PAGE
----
The script called for some scenes within Mother Teresa's Home for the Dying. However the rooms were dimly lit, with small, high windows. The photographer was certain that filming was impossible there. It was decided to try anyway since this particular ministry was central to Mother Teresa's ministry. The photographer also filmed some scenes outside in a sunny courtyard to be assured that the visit would not be a complete loss.
When the film was processed, the part taken inside the home was bathed in a beautiful soft glow, whereas the part taken in the sunny courtyard was rather dim and confused. The film was checked and found to be perfectly good. Such a thing should not have happened.
"I am convinced that the technically unaccountable light is, in fact, supernatural," Muggeridge wrote. "Mother Teresa's Home for the Dying is overflowing with a luminous love, like the haloes artists have seen and made visible . . . I find it is not at all surprising that the luminosity should register on a photographic film."
ail, Mother and Virgin, imperishable temple of the Godhead, venerable
treasure of the whole world, crown of virginity, support of the true faith on
which the Church is founded throughout the whole world.
St. Cyril of Alexandria
One stormy night the captain saw a light moving steadily towards his battleship. He ordered the signalman to send the following message: "Change your course ten degrees to the north."
The reply came back: "Change your direction ten degrees to the south."
The proud captain was determined not to give way to another vessel, so he sent a counter message: "Alter your direction ten degrees. I am the captain!"
The answer flashed back promptly: Alter your direction. I am a lighthouse!"
Grandma says there are times when we are like that captain. Self-will sets us on a collision course. We stubbornly insist on our own way until the lighthouse of God's word penetrates and reveals the rocky shore ahead. And, if we are smart, we do what that captain must have done. We obey and alter our course.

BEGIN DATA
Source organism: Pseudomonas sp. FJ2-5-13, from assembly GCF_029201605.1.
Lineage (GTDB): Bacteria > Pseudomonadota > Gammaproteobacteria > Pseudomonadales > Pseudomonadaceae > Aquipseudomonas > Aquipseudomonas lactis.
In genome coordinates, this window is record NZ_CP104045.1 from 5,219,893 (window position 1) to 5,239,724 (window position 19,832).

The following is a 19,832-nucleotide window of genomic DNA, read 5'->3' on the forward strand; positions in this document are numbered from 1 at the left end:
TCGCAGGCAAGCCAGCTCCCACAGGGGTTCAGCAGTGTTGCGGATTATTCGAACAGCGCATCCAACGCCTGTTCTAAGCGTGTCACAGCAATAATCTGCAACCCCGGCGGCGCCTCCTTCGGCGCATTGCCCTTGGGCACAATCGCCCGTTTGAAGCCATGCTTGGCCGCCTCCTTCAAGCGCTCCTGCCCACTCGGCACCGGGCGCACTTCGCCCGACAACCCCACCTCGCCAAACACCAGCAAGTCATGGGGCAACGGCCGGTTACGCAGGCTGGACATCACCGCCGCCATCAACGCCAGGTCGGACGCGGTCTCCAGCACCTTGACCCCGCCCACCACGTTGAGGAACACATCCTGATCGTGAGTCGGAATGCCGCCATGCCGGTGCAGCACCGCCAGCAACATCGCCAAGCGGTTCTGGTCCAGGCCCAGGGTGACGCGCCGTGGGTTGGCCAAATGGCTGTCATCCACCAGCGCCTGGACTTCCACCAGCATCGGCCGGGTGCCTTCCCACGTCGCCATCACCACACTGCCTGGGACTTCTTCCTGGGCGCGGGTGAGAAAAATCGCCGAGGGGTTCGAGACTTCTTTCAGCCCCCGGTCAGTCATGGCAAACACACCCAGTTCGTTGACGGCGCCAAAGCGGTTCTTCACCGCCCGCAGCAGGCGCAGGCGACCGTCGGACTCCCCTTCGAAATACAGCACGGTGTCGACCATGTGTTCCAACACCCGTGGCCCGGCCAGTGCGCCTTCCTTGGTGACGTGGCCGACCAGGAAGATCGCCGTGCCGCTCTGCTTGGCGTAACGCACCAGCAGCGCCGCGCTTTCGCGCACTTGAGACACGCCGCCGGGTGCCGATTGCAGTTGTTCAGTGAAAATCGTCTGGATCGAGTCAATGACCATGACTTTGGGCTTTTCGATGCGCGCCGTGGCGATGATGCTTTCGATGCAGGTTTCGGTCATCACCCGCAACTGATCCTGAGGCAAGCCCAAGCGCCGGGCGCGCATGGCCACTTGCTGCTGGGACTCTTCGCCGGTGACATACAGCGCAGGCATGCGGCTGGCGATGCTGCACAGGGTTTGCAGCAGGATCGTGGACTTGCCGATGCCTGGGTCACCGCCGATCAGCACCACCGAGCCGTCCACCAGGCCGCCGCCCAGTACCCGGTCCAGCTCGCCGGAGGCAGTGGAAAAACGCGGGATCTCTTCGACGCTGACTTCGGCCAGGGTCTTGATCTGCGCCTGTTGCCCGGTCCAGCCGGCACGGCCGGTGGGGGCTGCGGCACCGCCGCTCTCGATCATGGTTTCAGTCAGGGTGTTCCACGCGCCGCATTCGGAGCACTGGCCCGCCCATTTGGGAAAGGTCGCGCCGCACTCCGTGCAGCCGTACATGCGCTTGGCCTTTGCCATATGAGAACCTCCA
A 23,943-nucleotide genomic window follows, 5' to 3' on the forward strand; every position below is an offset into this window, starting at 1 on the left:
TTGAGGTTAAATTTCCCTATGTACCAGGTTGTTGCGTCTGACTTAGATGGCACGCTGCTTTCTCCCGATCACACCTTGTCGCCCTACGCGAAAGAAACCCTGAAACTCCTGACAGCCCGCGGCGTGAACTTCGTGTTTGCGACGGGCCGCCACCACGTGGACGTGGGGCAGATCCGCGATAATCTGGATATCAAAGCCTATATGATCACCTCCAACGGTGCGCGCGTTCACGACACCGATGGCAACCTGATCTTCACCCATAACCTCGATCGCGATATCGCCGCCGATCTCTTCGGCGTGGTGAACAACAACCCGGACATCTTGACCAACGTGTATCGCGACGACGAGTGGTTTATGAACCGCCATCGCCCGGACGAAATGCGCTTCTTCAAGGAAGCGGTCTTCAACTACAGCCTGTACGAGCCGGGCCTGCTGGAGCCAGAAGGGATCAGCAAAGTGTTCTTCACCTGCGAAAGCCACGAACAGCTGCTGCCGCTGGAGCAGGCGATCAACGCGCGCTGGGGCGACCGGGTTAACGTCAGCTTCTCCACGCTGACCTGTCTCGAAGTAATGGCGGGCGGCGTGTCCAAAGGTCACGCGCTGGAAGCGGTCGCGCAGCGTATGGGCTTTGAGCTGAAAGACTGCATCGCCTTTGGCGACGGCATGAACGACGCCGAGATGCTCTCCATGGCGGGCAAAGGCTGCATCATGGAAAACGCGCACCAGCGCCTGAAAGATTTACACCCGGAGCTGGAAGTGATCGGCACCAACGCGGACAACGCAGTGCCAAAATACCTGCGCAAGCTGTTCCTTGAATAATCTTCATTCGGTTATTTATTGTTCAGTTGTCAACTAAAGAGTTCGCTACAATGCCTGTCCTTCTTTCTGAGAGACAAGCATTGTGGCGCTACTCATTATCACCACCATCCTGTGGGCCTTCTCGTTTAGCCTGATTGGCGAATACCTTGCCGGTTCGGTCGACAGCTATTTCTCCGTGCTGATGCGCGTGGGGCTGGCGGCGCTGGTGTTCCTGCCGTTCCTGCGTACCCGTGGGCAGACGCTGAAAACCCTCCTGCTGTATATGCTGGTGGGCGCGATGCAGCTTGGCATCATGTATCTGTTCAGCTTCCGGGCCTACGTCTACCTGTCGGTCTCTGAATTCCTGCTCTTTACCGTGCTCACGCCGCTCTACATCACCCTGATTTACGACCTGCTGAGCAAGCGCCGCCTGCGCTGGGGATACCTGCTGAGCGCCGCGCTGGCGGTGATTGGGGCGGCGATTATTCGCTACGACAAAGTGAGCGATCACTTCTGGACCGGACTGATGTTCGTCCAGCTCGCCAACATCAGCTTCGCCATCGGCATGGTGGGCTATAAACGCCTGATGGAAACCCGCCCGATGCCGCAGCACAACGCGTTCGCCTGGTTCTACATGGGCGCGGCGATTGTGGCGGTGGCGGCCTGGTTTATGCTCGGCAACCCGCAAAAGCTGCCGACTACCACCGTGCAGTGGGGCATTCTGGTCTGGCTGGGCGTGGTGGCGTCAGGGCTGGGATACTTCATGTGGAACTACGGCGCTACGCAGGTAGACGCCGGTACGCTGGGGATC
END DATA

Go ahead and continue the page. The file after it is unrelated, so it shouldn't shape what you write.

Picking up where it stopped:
May the candle we receive at our baptism and use so often in our worship, serve to remind us of the light of Christ. May God's Word shine as a beacon in the darkness to lead us away from the destructiveness of sin to the haven of God's presence.
Light of the World
Jesus is: "The light that shines on in the dark, and the darkness has never mastered it. There was a man named John sent by God, who came as a witness to testify to the light, so that through him all men might believe ~ but only to testify to the the light, for he himself was not the light. The real light which gives light to every man was coming into the world"(Jn 1: 5 - 9).
Jesus said: "I am the light of the world. No follower of mine shall wander in the dark; he shall have the light of life" (Jn 8: 12).
Jesus said to them: "The light is among you still, but not for long. Go on your way while you have the light, so that darkness may not overtake you. He who journeys in the dark does not know where he is going. While you have the light, trust to the light, so you may become men of light" (Jn 12: 36).
Jesus said: "One who lights a lamp does not put it in the cellar or under a bushel basket, but rather on a lampstand so that they who come in may see the light. The eye is the lamp of your body. When your eyesight is sound, your whole body is lighted up, but when your eyesight is bad, your body is in darkness. Take care, then, that your light is not darkness. if your whole body is lighted up and not partly in darkness, it will be as fully illumined as when a lamp shines brightly for you" (Lk 11: 33-36)
The Inner Light Gives Life
n our Church the liturgical year develops in such a way as to help us be
aware of the importance of the theme of light. The divine light first appears at
Christmas with the birth of Christ. The light increases within Him and on Easter
the light of Christ triumphs over the darkness. When the Holy Spirit descends
with flames of fire, light reaches its full zenith in Pentecost.
This progression should correspond to the growth of the inner light within our soul. The liturgical year reminds us that our inner light needs to continuously expand and guide our life. Generally there tends to be three stages of growth in the Christian. The first stage is when we come to know Christ as Friend and Master. The second is a personal experience of pardon and salvation, of the Cross and Resurrection. And the third is the coming of the Holy Spirit into the soul like a flame and with power. In this stage God establishes in us a true and lasting union. It is with St. Paul that we can boast: "Nothing can separate me from the love of Christ."
The great saints all knew that Jesus, the Light of the World, was shining day and night in their minds and hearts. He was transforming them into a radiant light and they became bearers of the true light. Do we bear the light of Christ into our world in such a way that we become great saints?
pages were designed by:
(© 1997 by Stamford Eparchy)
|Go to |